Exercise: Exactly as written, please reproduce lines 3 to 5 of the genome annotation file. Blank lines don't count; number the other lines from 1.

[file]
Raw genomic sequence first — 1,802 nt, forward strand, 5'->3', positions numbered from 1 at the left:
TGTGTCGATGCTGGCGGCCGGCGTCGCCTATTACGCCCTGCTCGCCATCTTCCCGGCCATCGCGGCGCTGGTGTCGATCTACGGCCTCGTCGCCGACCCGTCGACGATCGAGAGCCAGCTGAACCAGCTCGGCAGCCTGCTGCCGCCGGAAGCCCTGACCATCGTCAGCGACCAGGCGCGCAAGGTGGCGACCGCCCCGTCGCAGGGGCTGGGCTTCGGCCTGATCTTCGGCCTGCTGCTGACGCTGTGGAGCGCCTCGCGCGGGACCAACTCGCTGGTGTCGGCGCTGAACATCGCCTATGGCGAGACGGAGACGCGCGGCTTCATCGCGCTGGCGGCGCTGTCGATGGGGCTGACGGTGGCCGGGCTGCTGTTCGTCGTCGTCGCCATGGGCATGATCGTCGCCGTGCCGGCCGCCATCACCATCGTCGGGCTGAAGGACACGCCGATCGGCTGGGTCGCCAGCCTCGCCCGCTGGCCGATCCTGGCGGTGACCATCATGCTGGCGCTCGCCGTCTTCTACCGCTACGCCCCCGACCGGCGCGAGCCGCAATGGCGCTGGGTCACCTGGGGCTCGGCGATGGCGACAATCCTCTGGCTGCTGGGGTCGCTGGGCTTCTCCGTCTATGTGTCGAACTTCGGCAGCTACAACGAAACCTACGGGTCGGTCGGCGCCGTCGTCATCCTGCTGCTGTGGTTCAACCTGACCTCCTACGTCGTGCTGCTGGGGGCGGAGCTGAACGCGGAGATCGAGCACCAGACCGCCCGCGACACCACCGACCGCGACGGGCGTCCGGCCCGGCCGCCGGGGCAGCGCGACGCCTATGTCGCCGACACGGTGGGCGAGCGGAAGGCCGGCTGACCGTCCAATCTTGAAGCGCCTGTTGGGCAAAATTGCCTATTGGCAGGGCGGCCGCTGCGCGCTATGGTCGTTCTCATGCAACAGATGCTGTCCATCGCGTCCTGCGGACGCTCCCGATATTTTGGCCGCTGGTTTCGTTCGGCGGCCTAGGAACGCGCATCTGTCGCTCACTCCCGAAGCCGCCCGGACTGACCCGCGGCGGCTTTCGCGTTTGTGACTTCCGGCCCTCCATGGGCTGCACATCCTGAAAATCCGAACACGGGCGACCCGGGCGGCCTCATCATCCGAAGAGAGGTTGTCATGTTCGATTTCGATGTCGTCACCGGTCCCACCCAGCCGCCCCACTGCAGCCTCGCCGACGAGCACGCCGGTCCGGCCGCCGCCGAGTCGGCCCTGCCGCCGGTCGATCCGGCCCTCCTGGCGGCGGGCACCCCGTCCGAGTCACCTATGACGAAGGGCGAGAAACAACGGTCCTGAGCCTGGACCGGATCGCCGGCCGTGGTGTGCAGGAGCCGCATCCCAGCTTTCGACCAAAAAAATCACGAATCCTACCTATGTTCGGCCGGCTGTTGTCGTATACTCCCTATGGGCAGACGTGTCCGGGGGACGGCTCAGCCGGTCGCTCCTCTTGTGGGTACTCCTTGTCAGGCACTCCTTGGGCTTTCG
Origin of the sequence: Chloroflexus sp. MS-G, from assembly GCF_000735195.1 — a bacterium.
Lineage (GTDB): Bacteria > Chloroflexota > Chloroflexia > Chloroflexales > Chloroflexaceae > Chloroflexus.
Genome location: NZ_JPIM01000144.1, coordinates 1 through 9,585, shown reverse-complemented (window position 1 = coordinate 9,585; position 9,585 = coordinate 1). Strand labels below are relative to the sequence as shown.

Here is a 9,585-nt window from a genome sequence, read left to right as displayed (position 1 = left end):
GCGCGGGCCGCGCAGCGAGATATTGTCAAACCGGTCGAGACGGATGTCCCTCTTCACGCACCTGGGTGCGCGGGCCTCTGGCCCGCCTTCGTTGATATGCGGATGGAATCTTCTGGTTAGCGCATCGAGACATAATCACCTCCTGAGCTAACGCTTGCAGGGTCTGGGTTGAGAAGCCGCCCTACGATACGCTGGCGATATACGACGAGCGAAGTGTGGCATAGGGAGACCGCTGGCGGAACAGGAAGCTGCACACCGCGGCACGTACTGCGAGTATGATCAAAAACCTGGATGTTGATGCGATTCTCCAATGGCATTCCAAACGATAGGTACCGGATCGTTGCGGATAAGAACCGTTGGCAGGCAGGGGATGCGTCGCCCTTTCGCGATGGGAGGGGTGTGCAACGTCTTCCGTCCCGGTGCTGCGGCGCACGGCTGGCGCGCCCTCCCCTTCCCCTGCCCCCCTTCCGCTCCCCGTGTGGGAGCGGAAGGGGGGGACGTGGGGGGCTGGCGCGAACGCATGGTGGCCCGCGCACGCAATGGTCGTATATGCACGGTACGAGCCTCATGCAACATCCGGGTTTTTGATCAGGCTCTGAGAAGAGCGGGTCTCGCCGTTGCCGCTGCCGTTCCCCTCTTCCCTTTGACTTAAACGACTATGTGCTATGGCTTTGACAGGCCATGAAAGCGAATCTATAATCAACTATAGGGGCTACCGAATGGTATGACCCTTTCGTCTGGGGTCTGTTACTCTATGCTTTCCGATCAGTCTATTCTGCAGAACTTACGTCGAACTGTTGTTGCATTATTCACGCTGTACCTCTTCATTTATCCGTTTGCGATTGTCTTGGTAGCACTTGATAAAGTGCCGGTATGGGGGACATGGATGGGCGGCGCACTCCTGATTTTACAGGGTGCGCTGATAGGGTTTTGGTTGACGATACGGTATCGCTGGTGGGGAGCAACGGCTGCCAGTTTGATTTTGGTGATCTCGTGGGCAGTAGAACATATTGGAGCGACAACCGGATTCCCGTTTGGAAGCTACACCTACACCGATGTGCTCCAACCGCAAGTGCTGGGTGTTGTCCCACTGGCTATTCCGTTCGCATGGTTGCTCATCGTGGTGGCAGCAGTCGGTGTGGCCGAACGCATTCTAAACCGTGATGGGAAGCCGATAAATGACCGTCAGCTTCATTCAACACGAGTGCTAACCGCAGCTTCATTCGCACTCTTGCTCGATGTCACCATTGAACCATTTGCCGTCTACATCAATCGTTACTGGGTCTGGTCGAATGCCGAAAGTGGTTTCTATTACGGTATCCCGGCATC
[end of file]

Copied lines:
Origin of the sequence: Chloroflexus sp. MS-G, from assembly GCF_000735195.1 — a bacterium.
Lineage (GTDB): Bacteria > Chloroflexota > Chloroflexia > Chloroflexales > Chloroflexaceae > Chloroflexus.
Genome location: NZ_JPIM01000144.1, coordinates 1 through 9,585, shown reverse-complemented (window position 1 = coordinate 9,585; position 9,585 = coordinate 1). Strand labels below are relative to the sequence as shown.